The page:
Best practices for trading ETFs


Traditional exchange-traded funds (ETFs) combine the intraday trading of stocks with the diversification of mutual funds to create a potentially lower-cost investment solution that can be a powerful tool in portfolio building. However, even the most seasoned investors should consider several factors when buying and selling ETFs.

Making the most of ETF trading

ETFs are lauded for their potential cost efficiency. But in reality, getting the best price means considering several factors before executing a trade.


Consider the order type

The type of order an investor places can have a big impact on cost.

  • A market order—an order to buy or sell immediately at the best available price—may lead to less than optimal trade execution.
  • A limit order, or marketable limit order, allows investors to set the exact price they are willing to pay or receive for an ETF share, but it does not guarantee the full order will be executed—or executed at all if the market moves. This is generally considered to be the preferred order type for trading ETFs.

Use caution if trading at market open or close

Bid/ask spreads tend to be wider at market open and close,1 so investors should keep this in mind when timing their trades. This happens because:

  • Not all of an ETF’s holdings may be trading at market open, making it difficult for authorized participants (APs)2 to price ETFs during the first few minutes of the trading day.
  • APs begin to balance their books toward market close and may be reluctant to take on large positions.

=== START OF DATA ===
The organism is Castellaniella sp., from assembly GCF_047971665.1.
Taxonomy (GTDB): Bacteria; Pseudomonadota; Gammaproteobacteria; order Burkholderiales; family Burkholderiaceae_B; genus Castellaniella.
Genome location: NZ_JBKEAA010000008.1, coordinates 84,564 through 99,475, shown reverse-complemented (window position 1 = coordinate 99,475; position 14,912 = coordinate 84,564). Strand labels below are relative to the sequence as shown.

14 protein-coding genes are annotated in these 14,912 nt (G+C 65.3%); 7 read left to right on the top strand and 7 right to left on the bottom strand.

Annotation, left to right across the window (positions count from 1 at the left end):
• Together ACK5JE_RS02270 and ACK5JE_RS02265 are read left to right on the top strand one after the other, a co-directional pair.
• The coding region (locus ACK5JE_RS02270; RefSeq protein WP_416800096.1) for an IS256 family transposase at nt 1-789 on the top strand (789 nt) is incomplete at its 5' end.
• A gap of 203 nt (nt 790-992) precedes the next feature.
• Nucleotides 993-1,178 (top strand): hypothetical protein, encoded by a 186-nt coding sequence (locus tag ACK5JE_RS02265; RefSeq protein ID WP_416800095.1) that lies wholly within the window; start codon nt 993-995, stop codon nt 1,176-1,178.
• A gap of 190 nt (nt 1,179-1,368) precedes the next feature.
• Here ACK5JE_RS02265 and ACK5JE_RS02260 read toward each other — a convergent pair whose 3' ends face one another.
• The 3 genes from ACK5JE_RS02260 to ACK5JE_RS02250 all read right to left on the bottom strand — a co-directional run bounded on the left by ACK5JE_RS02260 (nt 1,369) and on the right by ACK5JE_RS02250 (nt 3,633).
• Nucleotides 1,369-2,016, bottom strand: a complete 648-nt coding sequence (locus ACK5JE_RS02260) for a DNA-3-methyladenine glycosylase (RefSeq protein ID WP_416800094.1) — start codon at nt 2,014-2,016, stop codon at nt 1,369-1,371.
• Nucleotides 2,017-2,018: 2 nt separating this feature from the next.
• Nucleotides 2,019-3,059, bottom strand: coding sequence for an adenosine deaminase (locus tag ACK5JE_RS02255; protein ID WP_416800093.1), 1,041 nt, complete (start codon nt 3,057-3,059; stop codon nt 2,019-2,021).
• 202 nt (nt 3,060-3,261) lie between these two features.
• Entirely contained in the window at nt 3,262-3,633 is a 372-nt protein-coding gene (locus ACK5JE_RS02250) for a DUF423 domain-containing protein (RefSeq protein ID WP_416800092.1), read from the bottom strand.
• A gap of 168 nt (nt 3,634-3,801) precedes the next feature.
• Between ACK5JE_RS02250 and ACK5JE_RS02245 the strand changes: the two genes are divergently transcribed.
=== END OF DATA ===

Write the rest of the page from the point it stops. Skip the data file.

Mind volatile market environments

Investors should take care when trading in volatile market environments because extreme market fluctuations can lead to premiums or discounts to an ETF’s net asset value and potentially higher investor costs. They should also keep an eye on earnings reports, general economic releases, Federal Reserve Board announcements, and similar events that may cause a widening of ETF bid/ask spreads.


Understand ETF liquidity

An ETF’s average daily volume is not its only indicator of liquidity.3 Investors should also look at the bid/ask spread and the liquidity of the underlying securities to get a better picture of overall liquidity. In addition, they should keep in mind that differences in trading hours for an ETF’s underlying securities may lead to diminished liquidity in the ETF.


Reach out to a valued broker

ETFs may trade very differently based on the underlying asset class, as U.S. equities, international equities, and fixed-income products have distinct, defining characteristics that directly impact pricing. As certain brokers have comparative strengths in the types of ETFs that they specialize in, investors interested in large trades may consider reaching out to an ETF’s capital markets and sales team for referrals as to which brokers may have inventory or a differentiated ability to provide a better trading experience.



With ETF trading best practices in mind, investors can make more informed trading decisions and potentially use ETFs more effectively in their portfolios.


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